In a previous post, we discussed how the economic recoveries from recessions are longer and slower than the downturns that lead to those recessions. Today, we compare the sizes of recoveries across the economic history of the United States. In the graph above, which shows the unemployment rate, the current recovery is clearly remarkable: The drop from unemployment’s high point of 10% down to 3.9% (at the time of this writing) is 6.1 percentage points. The only recovery that comes close (in the time period shown here) is the 1983-89 recovery, with a 5.8-percentage-point decrease (10.8% to 5%). However, this sample is limited to only the ten recoveries since 1948.
To go back farther, we need to use different data. Thank goodness FRED has some historical data compiled by the NBER on the unemployment rate! The NBER methods for compiling the data shown below aren’t entirely comparable to the BLS methods for the data shown above. In fact, the NBER series is a composite of three different series. But as long as we acknowledge which data sets we’re looking at, we should be able to make some generally fair comparisons. Here, the recoveries from the Great Depression stand out: First, the unemployment rate topped at 25.6% and then dropped to 11%. A 14.6-percentage-point drop. The second recovery went from 20% to 0.2%. A 19.8-percentage-point drop!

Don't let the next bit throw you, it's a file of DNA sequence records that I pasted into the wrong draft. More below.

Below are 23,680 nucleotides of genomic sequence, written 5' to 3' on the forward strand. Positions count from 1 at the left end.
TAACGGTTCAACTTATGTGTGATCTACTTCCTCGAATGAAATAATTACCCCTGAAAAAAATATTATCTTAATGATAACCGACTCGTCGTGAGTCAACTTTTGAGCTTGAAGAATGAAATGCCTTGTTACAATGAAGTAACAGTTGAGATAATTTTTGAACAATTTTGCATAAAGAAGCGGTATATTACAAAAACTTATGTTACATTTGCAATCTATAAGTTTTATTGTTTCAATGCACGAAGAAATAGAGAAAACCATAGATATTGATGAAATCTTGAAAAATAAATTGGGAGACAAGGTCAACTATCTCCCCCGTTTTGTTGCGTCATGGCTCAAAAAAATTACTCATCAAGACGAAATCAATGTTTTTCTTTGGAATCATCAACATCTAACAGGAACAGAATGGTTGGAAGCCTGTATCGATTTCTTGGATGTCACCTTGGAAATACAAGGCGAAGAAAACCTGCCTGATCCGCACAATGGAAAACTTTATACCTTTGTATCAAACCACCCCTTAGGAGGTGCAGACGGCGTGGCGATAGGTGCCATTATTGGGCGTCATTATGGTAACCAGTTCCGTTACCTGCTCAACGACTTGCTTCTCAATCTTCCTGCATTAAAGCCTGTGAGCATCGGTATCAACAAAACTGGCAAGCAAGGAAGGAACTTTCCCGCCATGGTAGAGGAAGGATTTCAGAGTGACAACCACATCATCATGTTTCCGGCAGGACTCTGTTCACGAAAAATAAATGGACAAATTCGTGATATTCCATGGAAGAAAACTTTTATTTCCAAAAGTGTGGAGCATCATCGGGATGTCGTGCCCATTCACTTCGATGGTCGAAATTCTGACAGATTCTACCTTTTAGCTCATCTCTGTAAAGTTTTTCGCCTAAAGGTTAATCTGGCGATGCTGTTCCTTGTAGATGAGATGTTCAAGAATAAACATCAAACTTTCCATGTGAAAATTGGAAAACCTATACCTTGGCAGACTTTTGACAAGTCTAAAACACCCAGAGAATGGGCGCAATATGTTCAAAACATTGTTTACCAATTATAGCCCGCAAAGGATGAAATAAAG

So, although the most recent recovery seems remarkable after WWII, it’s small compared with the recoveries before WWII. Even if in some sense we’re comparing apples and oranges, the oranges are a lot bigger.
How these graphs were created: Search for “unemployment rate” and choose each series individually: civilian unemployment rate (monthly, seasonally adjusted, starting in January 1948) and unemployment rate for United States (monthly, seasonally adjusted, starting in April 1929).